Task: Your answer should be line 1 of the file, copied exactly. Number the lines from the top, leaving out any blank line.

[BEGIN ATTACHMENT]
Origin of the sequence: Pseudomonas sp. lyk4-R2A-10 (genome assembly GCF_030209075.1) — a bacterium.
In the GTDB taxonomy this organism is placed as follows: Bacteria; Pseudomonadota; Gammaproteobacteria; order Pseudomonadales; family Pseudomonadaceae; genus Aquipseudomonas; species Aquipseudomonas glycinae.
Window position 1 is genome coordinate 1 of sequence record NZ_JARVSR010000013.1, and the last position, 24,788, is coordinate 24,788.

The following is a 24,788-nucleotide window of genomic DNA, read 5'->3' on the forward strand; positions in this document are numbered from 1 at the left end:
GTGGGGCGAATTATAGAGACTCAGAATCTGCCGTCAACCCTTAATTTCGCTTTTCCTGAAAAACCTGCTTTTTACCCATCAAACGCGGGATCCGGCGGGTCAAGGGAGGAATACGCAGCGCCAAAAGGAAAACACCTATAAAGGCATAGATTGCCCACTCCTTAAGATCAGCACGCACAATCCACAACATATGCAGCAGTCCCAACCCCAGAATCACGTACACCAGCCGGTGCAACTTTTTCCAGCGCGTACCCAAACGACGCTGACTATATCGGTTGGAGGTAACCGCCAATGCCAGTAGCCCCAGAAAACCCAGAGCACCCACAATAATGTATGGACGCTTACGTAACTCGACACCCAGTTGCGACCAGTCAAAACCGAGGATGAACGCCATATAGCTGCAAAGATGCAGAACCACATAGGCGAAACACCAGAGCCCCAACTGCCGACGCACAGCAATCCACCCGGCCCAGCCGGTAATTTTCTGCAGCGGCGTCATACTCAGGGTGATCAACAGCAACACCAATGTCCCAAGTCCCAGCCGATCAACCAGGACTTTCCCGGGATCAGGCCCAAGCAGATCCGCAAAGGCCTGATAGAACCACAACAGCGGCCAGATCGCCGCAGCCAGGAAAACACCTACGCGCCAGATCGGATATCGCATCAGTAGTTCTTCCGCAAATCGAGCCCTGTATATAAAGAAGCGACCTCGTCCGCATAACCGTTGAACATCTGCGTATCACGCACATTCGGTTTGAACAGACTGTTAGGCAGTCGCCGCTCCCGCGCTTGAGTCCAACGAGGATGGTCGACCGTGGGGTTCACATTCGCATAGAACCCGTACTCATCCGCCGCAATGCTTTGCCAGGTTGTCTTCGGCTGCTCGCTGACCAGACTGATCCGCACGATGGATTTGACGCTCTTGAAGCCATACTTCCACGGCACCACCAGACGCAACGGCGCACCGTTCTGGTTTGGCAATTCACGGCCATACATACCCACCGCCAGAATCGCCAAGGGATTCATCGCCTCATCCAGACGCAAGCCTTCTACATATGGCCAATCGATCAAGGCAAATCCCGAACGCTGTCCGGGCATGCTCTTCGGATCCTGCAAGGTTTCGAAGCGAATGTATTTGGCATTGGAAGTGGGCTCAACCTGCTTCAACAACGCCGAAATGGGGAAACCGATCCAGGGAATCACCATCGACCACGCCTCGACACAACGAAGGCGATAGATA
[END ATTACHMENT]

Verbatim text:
Origin of the sequence: Pseudomonas sp. lyk4-R2A-10 (genome assembly GCF_030209075.1) — a bacterium.